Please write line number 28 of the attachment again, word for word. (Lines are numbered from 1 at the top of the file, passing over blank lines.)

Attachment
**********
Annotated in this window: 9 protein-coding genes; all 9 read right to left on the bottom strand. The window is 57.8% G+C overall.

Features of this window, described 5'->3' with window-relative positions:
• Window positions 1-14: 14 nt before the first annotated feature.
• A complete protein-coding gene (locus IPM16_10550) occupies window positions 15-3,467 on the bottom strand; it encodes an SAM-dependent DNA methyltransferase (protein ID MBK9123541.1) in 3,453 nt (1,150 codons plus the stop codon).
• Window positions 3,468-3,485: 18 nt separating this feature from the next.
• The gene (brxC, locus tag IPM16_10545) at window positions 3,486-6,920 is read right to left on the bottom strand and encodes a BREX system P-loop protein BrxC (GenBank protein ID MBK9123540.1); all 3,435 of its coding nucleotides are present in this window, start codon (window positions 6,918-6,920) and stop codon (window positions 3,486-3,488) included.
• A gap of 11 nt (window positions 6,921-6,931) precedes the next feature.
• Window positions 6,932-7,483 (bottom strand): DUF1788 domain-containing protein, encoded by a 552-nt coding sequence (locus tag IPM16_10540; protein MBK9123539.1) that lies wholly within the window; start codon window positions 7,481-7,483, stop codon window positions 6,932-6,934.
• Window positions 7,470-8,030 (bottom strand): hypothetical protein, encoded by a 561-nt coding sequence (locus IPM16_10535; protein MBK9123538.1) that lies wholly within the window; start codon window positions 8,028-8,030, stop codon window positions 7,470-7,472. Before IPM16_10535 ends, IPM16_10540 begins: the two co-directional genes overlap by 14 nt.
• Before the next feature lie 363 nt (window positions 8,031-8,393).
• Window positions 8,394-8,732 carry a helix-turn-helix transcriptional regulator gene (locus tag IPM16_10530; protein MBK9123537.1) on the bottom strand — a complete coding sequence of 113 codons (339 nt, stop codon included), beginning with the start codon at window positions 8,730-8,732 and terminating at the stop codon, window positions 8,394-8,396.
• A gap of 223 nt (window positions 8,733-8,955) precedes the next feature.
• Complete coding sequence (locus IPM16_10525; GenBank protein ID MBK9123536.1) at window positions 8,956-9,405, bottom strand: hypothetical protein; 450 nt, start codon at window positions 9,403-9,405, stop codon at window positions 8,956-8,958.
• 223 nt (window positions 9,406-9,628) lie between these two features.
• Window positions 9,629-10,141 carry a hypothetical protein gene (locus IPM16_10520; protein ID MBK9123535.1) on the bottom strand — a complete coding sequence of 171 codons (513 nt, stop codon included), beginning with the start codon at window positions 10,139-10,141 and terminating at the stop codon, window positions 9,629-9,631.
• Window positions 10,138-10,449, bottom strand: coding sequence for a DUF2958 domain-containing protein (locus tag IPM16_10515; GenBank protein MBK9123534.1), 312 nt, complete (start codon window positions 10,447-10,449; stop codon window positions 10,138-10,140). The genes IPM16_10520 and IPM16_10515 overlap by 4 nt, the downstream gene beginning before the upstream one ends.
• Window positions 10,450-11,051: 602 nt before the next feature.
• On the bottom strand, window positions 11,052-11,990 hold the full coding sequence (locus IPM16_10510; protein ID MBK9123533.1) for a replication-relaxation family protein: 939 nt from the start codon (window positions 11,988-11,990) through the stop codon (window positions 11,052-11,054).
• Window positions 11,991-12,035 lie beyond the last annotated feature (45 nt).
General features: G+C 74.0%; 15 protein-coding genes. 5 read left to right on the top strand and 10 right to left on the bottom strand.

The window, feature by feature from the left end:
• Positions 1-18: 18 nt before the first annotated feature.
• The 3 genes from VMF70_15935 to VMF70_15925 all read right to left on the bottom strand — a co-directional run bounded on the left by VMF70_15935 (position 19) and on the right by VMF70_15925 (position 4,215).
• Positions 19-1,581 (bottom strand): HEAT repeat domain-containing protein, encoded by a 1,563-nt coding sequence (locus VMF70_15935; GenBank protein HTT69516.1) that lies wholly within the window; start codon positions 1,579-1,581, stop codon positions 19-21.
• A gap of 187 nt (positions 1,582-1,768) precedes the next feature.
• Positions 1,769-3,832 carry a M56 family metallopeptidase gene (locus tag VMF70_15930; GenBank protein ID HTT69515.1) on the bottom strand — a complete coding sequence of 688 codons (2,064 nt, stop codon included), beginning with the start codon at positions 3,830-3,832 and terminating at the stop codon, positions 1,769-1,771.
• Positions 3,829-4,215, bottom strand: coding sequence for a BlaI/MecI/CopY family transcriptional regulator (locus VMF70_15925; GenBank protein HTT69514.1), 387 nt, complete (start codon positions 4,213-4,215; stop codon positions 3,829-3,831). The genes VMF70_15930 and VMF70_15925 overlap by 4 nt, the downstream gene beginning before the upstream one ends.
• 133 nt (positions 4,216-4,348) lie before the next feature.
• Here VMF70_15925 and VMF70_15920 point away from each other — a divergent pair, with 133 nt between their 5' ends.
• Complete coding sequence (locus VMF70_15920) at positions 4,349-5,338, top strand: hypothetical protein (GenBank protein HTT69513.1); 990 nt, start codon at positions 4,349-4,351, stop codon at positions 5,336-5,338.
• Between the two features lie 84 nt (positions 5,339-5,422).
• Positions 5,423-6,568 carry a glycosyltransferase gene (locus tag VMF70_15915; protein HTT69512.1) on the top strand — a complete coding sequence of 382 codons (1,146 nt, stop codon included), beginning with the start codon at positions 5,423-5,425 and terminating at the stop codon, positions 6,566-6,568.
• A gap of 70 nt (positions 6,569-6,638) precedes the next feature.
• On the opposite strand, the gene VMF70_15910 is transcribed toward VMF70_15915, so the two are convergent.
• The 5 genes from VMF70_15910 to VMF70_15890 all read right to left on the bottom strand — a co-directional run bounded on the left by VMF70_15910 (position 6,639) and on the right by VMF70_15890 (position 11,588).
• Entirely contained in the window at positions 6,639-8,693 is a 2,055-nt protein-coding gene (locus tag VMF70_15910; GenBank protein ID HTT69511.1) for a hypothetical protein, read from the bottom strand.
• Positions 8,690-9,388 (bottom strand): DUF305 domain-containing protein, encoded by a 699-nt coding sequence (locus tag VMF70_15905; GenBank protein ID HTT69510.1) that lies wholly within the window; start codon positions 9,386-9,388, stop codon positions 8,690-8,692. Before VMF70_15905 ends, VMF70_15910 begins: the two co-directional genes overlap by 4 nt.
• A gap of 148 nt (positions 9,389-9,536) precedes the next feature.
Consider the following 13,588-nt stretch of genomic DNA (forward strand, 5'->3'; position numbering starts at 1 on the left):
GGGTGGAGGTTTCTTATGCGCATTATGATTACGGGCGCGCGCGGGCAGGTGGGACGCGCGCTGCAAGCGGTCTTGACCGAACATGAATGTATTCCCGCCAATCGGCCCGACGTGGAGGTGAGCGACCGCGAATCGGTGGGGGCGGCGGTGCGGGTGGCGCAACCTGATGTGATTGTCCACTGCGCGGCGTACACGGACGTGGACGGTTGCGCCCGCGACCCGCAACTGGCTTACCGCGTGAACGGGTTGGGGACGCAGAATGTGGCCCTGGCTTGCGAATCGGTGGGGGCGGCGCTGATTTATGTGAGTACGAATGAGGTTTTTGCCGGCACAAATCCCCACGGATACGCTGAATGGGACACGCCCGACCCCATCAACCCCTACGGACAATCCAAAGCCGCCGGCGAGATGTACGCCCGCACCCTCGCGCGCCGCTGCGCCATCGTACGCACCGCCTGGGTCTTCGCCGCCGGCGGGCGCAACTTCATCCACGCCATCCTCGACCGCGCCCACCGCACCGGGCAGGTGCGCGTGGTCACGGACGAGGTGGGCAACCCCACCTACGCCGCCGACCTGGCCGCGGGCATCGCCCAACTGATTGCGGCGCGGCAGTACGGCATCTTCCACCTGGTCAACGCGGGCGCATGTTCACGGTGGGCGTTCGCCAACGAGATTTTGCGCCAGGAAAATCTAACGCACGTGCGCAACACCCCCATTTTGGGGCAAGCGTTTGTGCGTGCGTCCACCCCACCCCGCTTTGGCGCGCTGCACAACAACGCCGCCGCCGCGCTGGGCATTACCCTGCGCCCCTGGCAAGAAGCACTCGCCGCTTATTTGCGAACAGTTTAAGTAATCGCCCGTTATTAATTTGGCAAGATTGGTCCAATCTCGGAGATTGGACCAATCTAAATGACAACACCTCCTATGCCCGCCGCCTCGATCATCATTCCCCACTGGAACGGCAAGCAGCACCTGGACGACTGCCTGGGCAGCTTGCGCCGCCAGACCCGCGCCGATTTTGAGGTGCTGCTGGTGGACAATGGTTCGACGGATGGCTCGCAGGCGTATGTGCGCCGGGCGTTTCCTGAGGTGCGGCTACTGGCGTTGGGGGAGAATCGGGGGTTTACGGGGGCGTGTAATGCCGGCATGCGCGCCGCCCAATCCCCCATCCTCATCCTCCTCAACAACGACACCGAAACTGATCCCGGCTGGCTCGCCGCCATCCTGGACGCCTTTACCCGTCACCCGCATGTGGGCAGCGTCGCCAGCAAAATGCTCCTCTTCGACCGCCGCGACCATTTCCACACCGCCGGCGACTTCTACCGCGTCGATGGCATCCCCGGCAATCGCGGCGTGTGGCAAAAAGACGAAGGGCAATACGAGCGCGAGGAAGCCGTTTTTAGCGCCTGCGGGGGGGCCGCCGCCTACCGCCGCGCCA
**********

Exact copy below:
• 133 nt (positions 4,216-4,348) lie before the next feature.